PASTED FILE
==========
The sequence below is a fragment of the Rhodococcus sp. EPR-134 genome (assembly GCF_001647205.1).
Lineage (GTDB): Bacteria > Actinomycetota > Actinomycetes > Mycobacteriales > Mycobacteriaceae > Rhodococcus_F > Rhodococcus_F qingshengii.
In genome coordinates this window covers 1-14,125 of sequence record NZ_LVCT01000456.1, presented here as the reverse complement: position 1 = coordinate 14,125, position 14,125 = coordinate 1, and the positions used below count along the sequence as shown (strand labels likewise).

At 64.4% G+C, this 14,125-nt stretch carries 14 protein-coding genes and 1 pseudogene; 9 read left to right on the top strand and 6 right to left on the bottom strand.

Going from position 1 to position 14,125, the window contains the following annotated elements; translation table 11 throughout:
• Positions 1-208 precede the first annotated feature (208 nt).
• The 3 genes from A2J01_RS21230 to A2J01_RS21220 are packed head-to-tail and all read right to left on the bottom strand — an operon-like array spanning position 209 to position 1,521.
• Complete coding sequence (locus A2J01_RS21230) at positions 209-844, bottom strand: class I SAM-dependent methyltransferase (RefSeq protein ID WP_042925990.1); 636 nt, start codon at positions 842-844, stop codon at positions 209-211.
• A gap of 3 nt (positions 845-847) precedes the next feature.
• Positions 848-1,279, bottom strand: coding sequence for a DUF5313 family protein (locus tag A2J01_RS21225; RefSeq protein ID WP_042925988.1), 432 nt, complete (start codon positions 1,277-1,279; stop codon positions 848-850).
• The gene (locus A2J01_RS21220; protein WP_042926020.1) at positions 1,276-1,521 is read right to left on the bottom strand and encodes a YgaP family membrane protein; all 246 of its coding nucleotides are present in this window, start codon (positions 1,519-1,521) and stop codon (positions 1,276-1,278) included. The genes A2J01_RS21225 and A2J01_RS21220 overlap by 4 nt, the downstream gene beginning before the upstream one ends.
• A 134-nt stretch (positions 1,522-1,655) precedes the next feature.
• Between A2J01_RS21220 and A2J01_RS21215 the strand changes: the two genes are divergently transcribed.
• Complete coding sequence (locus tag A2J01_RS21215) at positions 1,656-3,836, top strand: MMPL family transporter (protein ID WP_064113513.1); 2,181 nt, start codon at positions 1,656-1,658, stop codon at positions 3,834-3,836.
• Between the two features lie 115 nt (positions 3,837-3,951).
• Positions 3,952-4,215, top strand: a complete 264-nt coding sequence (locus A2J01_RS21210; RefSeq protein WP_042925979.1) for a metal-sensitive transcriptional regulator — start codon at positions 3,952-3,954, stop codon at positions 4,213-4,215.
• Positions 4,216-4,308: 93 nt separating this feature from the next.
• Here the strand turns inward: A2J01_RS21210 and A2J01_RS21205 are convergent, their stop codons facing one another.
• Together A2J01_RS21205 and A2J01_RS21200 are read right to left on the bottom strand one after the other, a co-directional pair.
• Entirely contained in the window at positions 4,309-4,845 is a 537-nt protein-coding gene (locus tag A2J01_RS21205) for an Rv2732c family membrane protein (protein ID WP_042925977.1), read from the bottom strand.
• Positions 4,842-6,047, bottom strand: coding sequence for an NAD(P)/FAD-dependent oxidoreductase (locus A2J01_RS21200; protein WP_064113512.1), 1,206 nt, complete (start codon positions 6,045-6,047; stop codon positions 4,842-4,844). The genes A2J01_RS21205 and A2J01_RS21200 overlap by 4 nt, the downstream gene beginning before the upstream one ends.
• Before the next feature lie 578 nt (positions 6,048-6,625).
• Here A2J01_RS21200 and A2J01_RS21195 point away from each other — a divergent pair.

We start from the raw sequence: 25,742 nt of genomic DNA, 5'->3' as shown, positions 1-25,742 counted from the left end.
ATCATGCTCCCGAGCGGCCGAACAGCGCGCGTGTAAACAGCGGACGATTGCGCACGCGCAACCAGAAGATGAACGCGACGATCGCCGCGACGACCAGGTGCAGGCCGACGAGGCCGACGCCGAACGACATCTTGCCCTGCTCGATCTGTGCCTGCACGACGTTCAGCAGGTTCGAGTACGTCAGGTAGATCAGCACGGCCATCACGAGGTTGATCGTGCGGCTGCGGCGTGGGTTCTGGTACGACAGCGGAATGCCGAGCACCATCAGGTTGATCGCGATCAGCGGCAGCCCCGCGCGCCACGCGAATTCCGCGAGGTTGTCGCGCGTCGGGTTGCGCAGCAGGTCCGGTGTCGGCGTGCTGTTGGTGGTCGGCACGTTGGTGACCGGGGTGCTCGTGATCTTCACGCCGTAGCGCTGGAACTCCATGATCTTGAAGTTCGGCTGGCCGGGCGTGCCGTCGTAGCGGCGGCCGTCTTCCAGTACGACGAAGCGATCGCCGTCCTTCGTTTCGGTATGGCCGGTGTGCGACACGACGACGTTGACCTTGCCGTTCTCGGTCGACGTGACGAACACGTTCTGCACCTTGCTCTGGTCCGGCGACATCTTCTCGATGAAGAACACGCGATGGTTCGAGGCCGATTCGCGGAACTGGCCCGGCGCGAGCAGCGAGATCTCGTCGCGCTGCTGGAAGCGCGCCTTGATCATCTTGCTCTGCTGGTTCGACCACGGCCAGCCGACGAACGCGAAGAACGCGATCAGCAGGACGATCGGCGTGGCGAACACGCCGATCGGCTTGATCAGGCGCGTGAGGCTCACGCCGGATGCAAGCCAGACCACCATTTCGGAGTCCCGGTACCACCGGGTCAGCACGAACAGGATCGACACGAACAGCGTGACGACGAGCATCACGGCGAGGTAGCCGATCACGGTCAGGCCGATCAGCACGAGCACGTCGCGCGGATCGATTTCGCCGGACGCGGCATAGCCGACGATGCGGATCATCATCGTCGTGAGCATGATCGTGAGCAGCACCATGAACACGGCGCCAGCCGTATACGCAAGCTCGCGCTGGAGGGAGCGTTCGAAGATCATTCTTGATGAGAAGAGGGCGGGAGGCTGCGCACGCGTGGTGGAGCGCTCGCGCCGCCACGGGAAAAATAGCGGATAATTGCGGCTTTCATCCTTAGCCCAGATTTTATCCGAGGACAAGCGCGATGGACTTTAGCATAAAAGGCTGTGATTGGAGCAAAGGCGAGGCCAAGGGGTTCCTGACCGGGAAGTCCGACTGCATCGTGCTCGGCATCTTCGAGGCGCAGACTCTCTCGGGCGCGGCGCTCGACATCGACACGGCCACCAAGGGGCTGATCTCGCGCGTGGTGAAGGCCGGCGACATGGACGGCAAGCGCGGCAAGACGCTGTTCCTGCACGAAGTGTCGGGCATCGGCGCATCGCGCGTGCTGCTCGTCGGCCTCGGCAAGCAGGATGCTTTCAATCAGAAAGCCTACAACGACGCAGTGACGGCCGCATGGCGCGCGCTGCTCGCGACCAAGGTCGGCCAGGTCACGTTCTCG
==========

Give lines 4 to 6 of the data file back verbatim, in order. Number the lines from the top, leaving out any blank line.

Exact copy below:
At 64.4% G+C, this 14,125-nt stretch carries 14 protein-coding genes and 1 pseudogene; 9 read left to right on the top strand and 6 right to left on the bottom strand.

Going from position 1 to position 14,125, the window contains the following annotated elements; translation table 11 throughout:
• Positions 1-208 precede the first annotated feature (208 nt).